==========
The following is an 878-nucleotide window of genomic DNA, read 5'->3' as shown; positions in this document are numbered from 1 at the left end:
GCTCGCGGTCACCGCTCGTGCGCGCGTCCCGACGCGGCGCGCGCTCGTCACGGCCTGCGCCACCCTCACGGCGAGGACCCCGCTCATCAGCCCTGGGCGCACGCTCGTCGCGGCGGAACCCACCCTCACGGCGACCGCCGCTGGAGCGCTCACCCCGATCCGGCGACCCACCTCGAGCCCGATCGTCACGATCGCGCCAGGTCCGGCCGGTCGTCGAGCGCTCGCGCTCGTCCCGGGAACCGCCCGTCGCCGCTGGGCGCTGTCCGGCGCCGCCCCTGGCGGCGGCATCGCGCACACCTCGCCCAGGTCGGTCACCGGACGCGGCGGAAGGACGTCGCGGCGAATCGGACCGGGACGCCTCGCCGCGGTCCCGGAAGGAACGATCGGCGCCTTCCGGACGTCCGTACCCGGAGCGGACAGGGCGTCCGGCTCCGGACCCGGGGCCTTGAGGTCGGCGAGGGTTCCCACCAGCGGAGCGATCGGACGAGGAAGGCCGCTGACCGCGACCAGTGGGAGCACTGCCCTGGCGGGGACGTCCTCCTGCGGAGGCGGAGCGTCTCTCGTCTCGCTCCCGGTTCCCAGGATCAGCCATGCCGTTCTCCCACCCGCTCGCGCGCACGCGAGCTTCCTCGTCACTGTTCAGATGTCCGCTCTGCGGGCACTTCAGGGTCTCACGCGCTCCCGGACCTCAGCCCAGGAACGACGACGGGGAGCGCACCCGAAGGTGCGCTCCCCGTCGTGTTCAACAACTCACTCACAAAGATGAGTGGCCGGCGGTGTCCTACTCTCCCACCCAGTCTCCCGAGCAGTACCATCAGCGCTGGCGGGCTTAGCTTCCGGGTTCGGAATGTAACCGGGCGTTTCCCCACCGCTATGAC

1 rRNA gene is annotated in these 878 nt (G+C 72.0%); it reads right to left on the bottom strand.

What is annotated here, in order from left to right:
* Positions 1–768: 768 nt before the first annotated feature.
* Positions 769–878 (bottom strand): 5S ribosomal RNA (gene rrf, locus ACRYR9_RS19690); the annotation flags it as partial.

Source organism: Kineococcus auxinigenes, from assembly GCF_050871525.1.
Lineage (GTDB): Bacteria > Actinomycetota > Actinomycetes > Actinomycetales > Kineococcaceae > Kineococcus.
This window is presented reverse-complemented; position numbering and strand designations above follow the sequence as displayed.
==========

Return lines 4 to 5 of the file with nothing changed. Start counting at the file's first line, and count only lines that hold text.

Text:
What is annotated here, in order from left to right:
* Positions 1–768: 768 nt before the first annotated feature.